Videos surface of desperate parents begging police to storm Robb Elementary School, where a teenage gunman killed 19 small children and two teachers two days ago before being shot dead by officers "approximately an hour" later.

"There was at least 40 lawmen armed to the teeth but didn't do a darn thing (until) it was far too late," father of a victim says. (Reuters)

Texas police have faced angry questions over why it took an hour to neutralise the teenage gunman who murdered 19 small children and two teachers in Uvalde, as video emerged of desperate parents begging officers to storm the American school.

In one jolty, nearly seven-minute clip posted on YouTube, parents living a nightmare — a school shooting under way with their kids inside — are seen screaming expletives at police trying to keep them away from Robb Elementary School.

"It's my daughter!" one woman bellows amid chaotic scenes of crying and shoving.

Angeli Rose Gomez, whose children were inside, told The Wall Street Journal she was handcuffed by federal marshals after she and others pushed police to intervene.

In another shorter video, parents at what is apparently the rear of the building complain angrily that police are doing nothing as the country's worst school shooting in a decade is unfolding.

One woman, frantic about her son, yells to police, "if they've got a shot, shoot him or something. Go on."

Jacinto Cazares, whose daughter Jacklyn died on Tuesday, said he raced to the school when he heard about the shooting.

"There was at least 40 lawmen armed to the teeth but didn't do a darn thing (until) it was far too late," Cazares told ABC News on Wednesday.

"The situation could've been over quick if they had better tactical training."

Daniel Myers and his wife Matilda — both local pastors —  told the AFP news agency they saw parents at the scene growing frantic as police seemed to wait on reinforcements before entering the school.

"Parents were desperate," said Daniel Myers, 72. "One family member, he says: 'I was in the military, just give me a gun, I'll go in. I'm not going to hesitate. I'll go in.'"

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'Approximately an hour'

The tight-knit Latino community was changed forever when Salvador Ramos, an 18-year-old with a history of being bullied, entered the school and gunned down students and teachers with an assault rifle.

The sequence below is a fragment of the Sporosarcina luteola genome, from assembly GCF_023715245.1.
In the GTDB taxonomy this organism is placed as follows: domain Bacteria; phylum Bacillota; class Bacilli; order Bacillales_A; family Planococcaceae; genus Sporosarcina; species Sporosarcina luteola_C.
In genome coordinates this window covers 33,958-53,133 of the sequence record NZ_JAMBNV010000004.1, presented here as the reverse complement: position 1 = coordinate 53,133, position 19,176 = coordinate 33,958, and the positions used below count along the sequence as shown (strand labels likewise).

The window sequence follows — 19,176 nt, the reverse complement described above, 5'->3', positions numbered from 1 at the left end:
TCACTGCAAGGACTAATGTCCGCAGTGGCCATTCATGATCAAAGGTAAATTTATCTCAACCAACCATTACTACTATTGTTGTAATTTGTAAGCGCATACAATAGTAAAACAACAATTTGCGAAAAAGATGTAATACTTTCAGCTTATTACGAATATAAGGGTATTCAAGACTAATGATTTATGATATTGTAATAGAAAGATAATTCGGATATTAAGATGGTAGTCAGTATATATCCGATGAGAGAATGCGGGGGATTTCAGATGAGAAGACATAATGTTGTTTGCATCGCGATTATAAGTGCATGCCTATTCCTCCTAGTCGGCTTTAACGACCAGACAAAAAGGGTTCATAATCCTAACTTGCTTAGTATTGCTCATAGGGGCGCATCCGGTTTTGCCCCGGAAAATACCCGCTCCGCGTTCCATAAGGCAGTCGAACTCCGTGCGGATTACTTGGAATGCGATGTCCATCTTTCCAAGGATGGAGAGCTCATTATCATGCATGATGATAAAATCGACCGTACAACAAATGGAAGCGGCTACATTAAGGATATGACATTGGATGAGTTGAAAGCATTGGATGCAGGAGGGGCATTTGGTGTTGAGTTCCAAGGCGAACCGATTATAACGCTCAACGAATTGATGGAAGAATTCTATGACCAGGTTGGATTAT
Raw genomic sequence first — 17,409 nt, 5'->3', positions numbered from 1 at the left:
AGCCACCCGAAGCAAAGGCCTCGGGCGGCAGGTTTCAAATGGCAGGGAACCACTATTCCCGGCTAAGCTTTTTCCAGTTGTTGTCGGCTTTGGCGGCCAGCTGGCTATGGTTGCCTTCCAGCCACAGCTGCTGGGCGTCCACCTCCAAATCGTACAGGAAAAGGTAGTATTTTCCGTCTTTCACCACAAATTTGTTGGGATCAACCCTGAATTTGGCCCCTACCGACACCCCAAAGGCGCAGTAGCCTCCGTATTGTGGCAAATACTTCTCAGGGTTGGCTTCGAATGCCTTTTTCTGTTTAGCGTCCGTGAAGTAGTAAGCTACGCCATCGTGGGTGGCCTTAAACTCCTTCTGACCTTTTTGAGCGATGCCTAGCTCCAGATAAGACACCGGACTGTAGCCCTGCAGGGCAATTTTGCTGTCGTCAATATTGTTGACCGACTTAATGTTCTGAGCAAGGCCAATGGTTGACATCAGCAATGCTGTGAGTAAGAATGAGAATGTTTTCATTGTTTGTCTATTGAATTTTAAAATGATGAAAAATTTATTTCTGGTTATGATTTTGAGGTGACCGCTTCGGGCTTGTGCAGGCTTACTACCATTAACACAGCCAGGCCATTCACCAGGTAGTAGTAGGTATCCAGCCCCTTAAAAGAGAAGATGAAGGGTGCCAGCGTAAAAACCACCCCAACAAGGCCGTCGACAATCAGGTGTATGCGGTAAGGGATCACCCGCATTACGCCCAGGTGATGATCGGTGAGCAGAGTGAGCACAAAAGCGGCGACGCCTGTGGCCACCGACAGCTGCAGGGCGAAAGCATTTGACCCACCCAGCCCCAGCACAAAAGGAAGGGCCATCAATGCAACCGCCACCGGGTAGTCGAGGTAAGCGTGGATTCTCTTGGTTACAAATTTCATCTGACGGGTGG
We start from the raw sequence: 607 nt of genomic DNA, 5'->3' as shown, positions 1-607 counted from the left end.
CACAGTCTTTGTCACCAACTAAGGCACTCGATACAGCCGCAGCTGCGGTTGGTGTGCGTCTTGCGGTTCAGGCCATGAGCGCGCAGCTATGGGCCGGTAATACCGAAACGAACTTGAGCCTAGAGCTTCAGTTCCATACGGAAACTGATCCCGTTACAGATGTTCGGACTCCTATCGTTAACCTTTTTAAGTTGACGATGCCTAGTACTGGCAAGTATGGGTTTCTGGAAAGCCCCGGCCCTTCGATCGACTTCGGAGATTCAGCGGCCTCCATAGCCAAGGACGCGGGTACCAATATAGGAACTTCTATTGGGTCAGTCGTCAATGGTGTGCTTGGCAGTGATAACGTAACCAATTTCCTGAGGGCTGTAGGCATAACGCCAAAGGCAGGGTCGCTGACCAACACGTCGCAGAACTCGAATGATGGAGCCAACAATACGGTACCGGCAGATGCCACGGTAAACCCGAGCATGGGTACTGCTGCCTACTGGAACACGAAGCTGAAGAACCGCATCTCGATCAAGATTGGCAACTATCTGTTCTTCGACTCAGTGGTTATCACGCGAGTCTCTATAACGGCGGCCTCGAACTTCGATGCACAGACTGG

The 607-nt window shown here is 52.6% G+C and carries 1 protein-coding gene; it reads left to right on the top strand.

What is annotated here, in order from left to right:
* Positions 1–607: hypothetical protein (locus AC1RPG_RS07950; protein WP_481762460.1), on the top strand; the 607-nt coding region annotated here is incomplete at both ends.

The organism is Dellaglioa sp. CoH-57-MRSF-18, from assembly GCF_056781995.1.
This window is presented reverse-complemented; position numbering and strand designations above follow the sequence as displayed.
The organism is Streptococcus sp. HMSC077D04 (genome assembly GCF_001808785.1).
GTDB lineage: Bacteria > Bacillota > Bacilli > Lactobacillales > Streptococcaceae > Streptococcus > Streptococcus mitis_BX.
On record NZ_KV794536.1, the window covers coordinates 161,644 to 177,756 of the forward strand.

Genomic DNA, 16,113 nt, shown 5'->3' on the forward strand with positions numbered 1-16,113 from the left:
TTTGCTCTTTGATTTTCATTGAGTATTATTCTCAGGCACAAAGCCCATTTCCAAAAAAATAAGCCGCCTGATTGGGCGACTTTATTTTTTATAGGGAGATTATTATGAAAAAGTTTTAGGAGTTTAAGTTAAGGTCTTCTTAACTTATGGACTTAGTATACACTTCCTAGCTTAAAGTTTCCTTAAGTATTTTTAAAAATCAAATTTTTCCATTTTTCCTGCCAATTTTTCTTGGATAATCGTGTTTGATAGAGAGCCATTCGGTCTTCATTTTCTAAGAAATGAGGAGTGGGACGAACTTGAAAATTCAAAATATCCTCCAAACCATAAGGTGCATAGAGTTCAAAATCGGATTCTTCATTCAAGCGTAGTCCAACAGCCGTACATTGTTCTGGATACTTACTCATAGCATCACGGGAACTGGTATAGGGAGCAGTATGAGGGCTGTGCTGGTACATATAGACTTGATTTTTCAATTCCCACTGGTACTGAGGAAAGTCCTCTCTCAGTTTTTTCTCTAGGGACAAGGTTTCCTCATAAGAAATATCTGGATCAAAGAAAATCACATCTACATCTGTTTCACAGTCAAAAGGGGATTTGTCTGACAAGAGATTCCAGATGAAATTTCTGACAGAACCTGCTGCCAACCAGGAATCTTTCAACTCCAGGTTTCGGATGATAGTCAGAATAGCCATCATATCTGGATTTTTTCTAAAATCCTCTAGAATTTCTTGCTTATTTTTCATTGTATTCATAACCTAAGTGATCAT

Relatives said the husband of one of the teachers killed died on Thursday from a medical emergency — caused by grief over the loss of his wife. The couple had four children.

Facing rapid-fire questioning by journalists on the police response, Victor Escalon of the Texas Department of Public Safety (DPS) said investigators were still working to piece together exactly what happened.

After shooting his own grandmother, Escalon said Ramos crashed her vehicle near the school, fired on bystanders, then entered through a door that was apparently unlocked.

Officers went in minutes later, but were held back by gunfire and called for backup. A tactical team including US Border Patrol agents entered and killed the gunman "approximately an hour later."

In the interim, officers evacuated students and teachers and unsuccessfully tried to negotiate with the gunman, who held them back with rifle fire, Escalon said.

He also refuted earlier accounts that the gunman was confronted by a school resource officer, and said there was no armed officer on site when the attack began.

Uvalde's police chief, Daniel Rodriguez, also addressed the controversy over the response time, saying: "Officers responded within minutes."

"I understand questions are surfacing regarding the details of what occurred. I know the answers will not come fast enough during this trying time," Rodriguez said in a statement.

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Source: AFP